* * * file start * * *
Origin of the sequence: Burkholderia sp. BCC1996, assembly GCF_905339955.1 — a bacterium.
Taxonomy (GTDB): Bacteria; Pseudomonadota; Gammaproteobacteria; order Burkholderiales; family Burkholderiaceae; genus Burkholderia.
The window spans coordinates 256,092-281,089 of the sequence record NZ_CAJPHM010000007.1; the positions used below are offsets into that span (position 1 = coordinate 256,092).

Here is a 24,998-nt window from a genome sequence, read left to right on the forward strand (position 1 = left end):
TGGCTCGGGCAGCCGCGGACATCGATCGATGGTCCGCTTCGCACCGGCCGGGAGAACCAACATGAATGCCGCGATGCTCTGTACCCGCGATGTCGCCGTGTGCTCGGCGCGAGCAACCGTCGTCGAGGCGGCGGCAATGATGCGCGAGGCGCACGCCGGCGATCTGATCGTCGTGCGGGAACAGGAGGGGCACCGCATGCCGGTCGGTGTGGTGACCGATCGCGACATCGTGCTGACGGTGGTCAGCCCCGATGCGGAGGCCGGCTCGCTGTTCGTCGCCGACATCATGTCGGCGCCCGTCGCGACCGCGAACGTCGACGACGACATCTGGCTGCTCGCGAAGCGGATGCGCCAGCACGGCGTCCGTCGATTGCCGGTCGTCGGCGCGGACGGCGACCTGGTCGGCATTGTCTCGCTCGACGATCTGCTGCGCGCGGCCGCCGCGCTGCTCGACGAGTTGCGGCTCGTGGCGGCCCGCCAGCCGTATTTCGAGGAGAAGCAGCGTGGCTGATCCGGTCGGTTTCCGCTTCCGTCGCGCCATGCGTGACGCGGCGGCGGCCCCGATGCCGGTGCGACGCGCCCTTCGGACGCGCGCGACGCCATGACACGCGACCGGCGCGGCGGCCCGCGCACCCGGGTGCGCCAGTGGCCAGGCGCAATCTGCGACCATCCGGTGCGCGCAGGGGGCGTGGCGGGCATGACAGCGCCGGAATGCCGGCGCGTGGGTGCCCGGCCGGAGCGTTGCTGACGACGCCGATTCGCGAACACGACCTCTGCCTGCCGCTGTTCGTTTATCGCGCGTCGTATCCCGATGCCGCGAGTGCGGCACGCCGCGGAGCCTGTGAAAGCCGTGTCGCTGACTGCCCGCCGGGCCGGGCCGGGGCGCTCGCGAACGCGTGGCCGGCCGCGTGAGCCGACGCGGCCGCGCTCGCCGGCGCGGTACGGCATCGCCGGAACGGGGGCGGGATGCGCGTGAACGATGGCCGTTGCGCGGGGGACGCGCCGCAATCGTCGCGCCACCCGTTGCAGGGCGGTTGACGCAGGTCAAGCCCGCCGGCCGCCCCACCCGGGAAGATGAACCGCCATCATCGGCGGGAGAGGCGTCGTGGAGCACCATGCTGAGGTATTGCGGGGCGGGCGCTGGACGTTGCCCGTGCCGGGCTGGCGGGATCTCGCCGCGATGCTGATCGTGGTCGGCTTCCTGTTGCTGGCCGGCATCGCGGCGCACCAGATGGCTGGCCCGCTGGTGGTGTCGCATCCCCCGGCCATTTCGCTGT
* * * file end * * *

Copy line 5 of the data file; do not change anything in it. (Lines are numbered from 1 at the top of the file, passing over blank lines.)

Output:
TGGCTCGGGCAGCCGCGGACATCGATCGATGGTCCGCTTCGCACCGGCCGGGAGAACCAACATGAATGCCGCGATGCTCTGTACCCGCGATGTCGCCGTGTGCTCGGCGCGAGCAACCGTCGTCGAGGCGGCGGCAATGATGCGCGAGGCGCACGCCGGCGATCTGATCGTCGTGCGGGAACAGGAGGGGCACCGCATGCCGGTCGGTGTGGTGACCGATCGCGACATCGTGCTGACGGTGGTCAGCCCCGATGCGGAGGCCGGCTCGCTGTTCGTCGCCGACATCATGTCGGCGCCCGTCGCGACCGCGAACGTCGACGACGACATCTGGCTGCTCGCGAAGCGGATGCGCCAGCACGGCGTCCGTCGATTGCCGGTCGTCGGCGCGGACGGCGACCTGGTCGGCATTGTCTCGCTCGACGATCTGCTGCGCGCGGCCGCCGCGCTGCTCGACGAGTTGCGGCTCGTGGCGGCCCGCCAGCCGTATTTCGAGGAGAAGCAGCGTGGCTGATCCGGTCGGTTTCCGCTTCCGTCGCGCCATGCGTGACGCGGCGGCGGCCCCGATGCCGGTGCGACGCGCCCTTCGGACGCGCGCGACGCCATGACACGCGACCGGCGCGGCGGCCCGCGCACCCGGGTGCGCCAGTGGCCAGGCGCAATCTGCGACCATCCGGTGCGCGCAGGGGGCGTGGCGGGCATGACAGCGCCGGAATGCCGGCGCGTGGGTGCCCGGCCGGAGCGTTGCTGACGACGCCGATTCGCGAACACGACCTCTGCCTGCCGCTGTTCGTTTATCGCGCGTCGTATCCCGATGCCGCGAGTGCGGCACGCCGCGGAGCCTGTGAAAGCCGTGTCGCTGACTGCCCGCCGGGCCGGGCCGGGGCGCTCGCGAACGCGTGGCCGGCCGCGTGAGCCGACGCGGCCGCGCTCGCCGGCGCGGTACGGCATCGCCGGAACGGGGGCGGGATGCGCGTGAACGATGGCCGTTGCGCGGGGGACGCGCCGCAATCGTCGCGCCACCCGTTGCAGGGCGGTTGACGCAGGTCAAGCCCGCCGGCCGCCCCACCCGGGAAGATGAACCGCCATCATCGGCGGGAGAGGCGTCGTGGAGCACCATGCTGAGGTATTGCGGGGCGGGCGCTGGACGTTGCCCGTGCCGGGCTGGCGGGATCTCGCCGCGATGCTGATCGTGGTCGGCTTCCTGTTGCTGGCCGGCATCGCGGCGCACCAGATGGCTGGCCCGCTGGTGGTGTCGCATCCCCCGGCCATTTCGCTGT